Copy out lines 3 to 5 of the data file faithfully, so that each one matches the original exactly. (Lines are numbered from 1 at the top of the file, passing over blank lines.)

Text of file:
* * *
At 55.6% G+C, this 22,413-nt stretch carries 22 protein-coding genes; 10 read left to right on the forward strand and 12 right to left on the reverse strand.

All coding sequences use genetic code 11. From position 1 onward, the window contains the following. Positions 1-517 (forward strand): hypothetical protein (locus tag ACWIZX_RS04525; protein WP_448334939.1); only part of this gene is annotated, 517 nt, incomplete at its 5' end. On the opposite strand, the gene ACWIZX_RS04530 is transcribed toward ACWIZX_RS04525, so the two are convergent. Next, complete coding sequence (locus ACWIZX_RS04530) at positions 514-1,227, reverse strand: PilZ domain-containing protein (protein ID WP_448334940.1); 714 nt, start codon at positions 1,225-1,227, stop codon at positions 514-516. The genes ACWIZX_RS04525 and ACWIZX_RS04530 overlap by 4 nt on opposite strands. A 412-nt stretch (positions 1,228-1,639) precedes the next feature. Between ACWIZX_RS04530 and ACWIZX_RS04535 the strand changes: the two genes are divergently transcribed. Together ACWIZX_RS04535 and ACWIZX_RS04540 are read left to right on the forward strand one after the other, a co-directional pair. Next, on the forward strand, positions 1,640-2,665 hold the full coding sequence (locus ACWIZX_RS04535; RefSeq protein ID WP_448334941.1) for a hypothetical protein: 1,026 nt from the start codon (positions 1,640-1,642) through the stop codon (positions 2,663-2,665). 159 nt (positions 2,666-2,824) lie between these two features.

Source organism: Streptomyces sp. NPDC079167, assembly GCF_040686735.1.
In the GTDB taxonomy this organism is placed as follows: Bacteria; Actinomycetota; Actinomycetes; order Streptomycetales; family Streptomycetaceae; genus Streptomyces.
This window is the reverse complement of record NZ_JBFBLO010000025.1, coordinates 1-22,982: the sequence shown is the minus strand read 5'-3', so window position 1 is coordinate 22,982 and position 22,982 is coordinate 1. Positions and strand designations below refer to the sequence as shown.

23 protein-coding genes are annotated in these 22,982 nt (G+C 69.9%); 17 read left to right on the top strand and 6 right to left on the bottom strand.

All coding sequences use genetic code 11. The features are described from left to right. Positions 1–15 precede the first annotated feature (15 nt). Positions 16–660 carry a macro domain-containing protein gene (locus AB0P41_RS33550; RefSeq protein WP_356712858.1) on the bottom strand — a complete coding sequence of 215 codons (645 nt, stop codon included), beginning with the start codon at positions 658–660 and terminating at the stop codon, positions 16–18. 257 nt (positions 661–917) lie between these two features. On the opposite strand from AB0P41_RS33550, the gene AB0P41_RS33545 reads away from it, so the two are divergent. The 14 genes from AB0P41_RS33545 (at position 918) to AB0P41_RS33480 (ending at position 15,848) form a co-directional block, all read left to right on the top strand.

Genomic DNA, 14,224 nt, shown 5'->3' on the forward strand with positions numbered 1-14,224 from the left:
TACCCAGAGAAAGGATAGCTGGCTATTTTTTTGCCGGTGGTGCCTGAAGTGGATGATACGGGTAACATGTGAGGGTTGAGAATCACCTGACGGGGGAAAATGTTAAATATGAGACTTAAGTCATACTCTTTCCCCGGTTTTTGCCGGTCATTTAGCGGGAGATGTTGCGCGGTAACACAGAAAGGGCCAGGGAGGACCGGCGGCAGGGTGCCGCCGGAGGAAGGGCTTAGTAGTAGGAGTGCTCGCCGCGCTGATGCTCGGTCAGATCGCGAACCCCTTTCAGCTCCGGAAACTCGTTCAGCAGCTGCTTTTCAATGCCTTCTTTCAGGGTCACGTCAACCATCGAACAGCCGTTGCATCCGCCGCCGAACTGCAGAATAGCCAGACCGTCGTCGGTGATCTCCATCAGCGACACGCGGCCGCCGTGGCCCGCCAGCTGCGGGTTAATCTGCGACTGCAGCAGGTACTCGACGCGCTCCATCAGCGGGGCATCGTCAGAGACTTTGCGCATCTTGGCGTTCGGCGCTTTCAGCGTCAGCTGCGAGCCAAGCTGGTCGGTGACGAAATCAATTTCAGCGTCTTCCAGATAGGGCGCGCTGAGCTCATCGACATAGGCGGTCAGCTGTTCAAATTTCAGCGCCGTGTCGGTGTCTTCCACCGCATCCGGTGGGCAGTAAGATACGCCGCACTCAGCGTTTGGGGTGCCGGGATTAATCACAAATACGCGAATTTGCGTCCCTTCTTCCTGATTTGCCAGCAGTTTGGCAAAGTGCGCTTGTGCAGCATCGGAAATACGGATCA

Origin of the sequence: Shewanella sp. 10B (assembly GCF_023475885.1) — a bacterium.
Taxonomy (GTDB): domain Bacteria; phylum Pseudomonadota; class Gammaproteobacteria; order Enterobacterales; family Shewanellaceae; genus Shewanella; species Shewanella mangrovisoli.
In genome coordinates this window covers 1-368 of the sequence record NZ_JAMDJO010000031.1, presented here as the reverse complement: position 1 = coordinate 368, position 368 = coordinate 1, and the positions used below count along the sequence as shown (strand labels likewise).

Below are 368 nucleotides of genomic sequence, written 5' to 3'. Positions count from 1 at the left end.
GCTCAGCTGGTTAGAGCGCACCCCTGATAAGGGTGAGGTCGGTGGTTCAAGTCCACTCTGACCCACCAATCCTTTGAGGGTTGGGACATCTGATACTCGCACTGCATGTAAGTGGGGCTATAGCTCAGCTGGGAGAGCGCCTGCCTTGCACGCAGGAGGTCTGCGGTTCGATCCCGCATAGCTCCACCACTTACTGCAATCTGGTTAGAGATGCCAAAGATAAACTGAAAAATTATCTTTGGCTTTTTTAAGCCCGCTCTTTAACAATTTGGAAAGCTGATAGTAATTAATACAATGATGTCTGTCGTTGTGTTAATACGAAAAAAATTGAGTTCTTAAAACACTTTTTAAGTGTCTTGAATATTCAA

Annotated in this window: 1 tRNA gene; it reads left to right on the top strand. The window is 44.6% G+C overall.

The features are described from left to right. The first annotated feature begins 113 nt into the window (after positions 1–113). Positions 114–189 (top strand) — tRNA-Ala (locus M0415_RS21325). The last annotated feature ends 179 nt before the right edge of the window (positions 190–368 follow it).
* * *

Source organism: Streptomyces sp. NPDC079167, assembly GCF_040686735.1.
In the GTDB taxonomy this organism is placed as follows: Bacteria; Actinomycetota; Actinomycetes; order Streptomycetales; family Streptomycetaceae; genus Streptomyces.
This window is the reverse complement of record NZ_JBFBLO010000025.1, coordinates 1-22,982: the sequence shown is the minus strand read 5'-3', so window position 1 is coordinate 22,982 and position 22,982 is coordinate 1. Positions and strand designations below refer to the sequence as shown.